Commuters Connect to Campus Life
Student Organization Provides Commuters "a foot in the door" to campus life
When a new high school graduate says he is going to college, it's typically assumed he is going AWAY to college. Residence hall living, dining hall food and newfound freedom are all considered part and parcel of the “college experience.” Still, there are myriad reasons students elect to cut the “away” part out of going to college. Local students who attend The University of Scranton cite things like being able to study without distractions and the desire to pursue academic programs that enjoy the University's reputation for excellence and rigor. However, an age-old and growing reason students choose to commute is financial. There are big savings realized by skipping “room and board.” Whatever the reason, commuters still want to be a part of vibrant campus life. Stephanie Adamec, the University’s director of off campus and commuter affairs, helps commuters find ways to meet and mingle with their dorm-living peers and weave themselves into the fabric of campus life.
Her office is barely two years old and is on the cutting edge of a growing trend in higher education. As more students seek ways to cut costs, commuter populations grow. The University is pioneering strategies to integrate these students into college life beyond the classroom.
“This is an emerging field in student affairs,” Adamec said. “We can't just assume commuters' needs are the same as residents'. This is part of Cura Personalis, the University’s concern for the whole person. Academically, commuter students excel. They have some of the highest GPAs on campus. But what about their other needs?”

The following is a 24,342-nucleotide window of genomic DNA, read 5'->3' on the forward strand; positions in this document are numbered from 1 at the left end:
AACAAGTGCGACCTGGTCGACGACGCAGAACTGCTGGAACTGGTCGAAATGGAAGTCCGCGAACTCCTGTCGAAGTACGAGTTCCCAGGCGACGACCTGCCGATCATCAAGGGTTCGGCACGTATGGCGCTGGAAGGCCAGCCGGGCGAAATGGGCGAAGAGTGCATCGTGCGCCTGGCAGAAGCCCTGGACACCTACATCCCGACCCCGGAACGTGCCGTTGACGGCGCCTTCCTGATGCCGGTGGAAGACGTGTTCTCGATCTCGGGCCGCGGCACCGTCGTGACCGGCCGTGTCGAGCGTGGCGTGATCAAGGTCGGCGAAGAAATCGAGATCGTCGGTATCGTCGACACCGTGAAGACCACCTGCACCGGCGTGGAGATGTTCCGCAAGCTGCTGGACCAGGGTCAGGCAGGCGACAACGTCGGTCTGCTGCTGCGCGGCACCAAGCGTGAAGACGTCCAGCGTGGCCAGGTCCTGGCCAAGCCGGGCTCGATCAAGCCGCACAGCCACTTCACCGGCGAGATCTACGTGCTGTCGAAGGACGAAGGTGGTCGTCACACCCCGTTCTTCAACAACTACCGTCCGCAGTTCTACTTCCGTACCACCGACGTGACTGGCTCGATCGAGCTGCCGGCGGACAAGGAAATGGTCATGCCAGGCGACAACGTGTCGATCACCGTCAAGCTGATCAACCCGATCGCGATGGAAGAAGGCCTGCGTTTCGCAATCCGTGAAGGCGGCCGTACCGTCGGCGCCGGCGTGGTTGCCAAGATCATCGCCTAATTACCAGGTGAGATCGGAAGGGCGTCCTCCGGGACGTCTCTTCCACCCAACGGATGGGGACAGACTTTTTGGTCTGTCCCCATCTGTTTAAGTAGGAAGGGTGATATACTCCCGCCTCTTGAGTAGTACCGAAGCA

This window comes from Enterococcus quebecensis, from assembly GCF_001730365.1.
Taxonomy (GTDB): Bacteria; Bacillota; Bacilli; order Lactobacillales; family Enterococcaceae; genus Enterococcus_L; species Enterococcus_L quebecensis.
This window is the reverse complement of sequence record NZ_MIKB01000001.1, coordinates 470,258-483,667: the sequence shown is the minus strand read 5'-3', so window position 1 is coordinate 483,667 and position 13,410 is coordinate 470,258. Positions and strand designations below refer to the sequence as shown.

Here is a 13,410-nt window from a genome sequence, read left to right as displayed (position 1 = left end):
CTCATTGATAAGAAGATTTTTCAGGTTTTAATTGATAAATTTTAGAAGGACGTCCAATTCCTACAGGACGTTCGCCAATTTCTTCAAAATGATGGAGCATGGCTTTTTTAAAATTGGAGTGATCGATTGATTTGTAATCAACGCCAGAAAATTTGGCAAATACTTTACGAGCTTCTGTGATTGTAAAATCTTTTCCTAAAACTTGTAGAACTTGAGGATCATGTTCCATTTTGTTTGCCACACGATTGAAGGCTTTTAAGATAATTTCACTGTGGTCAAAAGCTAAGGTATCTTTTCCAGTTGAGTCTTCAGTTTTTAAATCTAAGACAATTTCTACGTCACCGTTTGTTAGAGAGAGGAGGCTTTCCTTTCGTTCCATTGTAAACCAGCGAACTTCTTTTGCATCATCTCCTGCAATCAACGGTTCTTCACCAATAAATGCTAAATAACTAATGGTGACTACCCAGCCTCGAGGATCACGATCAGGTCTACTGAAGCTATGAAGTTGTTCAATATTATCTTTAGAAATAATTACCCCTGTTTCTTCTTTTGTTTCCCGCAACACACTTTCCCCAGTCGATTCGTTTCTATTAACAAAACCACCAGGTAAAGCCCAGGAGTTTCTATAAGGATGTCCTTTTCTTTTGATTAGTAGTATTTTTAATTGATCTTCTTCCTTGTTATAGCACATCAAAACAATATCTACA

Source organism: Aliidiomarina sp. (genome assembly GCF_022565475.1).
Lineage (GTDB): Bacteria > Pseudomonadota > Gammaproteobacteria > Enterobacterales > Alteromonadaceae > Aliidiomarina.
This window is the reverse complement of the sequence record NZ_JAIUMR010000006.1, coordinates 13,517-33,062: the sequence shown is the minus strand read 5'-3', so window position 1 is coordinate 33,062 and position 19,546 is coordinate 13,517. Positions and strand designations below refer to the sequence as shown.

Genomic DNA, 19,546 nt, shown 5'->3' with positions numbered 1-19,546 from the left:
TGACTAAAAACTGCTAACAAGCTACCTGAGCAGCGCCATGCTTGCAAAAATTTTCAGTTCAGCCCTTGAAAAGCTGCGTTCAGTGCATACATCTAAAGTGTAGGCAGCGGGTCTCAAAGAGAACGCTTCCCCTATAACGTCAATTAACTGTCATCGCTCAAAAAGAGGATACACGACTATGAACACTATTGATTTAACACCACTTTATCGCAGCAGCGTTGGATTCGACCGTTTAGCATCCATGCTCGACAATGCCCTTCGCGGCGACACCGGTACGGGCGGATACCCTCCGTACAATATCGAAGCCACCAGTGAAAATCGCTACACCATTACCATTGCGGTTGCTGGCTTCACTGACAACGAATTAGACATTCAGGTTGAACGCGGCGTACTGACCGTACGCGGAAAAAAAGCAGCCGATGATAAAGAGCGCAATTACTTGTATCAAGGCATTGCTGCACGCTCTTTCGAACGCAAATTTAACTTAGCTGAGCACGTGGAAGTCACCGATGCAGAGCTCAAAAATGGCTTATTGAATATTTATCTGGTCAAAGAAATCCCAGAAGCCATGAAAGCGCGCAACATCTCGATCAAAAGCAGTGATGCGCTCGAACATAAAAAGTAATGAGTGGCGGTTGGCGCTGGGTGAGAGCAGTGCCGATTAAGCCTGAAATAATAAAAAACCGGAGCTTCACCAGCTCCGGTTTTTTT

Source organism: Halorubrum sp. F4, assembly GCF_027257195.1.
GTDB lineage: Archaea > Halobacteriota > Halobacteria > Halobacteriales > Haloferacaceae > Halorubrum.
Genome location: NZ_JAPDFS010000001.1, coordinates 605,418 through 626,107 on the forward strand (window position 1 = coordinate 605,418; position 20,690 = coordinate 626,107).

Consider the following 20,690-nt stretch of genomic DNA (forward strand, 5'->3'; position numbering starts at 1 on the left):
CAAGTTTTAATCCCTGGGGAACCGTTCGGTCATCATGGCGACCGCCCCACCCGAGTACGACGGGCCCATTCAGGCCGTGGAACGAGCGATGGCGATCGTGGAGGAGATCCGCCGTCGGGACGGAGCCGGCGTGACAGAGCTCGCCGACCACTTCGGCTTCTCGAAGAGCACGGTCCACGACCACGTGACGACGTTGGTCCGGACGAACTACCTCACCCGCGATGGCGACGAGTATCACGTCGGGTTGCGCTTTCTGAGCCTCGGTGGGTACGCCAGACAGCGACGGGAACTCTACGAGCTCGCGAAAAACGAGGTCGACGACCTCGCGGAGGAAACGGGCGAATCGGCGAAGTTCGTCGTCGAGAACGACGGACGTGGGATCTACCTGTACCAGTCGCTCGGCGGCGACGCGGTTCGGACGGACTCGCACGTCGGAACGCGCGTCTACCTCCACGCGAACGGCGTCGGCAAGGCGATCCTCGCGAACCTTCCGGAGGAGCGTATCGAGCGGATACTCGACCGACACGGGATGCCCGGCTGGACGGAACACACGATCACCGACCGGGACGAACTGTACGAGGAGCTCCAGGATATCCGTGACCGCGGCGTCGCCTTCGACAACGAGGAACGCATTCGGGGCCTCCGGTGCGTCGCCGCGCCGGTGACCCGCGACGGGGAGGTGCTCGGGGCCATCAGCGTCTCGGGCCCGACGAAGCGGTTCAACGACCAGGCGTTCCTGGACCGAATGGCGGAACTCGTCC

Adamec said the biggest challenge for commuter students can be something as simple as “physical space.” If a student's classes end at noon, it's very tempting to just go home, since it seems he or she has no other reason to be there and no place to go. Adamec said that the University made a conscious decision to avoid creating a specific “commuter lounge.” “We don't want to isolate them,” she said. Instead, the campus has a variety of convenient student spaces for both residents and commuters. The spaces were there, the challenge was to get commuters to use them.
Adamec said she established the Commuter Student Association (CSA), now an official University club, as a way to give commuters “a purposeful reason to stay on campus and develop a peer network on campus.” The Association hosts monthly coffee hours and topic dinners on campus and also holds joint events with other clubs and residence halls. In addition, Adamec revamped instituted “Commuter Day the Royal Way,” an orientation session just for new commuter students that introduces them to CSA and all the resources the Off Campus and Commuter Affairs Office offers.
Junior Heather Derenick of Taylor is the incoming president of the Commuter Student Association. She said she got involved with CSA after talking to Adamec at an event for transfer students. “So I went to my first CSA meeting and started to branch out,” she said. “I really feared I was going to miss out, but the Commuter Student Association is a foot in the door of campus life. I met all kinds of people. It's a segue into becoming a part of the campus community.”
Derenick said she was immersed in campus life through activities like intramural sports (CSA has its own teams); a collaborative event called “The Taste of Scranton,” which featured a pizza tasting; and a carnival CSA hosted this past spring on the rooftop of the parking pavilion. “It was an end-of-year party cosponsored with the Residence Hall Association,” Derenick said.
As incoming president, Derenick is already working with Adamec to plan Commuter Day the Royal Way and looks forward to helping a new crop of students find ways to integrate beyond their classes.
“We want them to stay on campus,” Adamec said. “They have to put themselves out there and connect.” As the semester unfolds, she and the CSA will be there to do just that.
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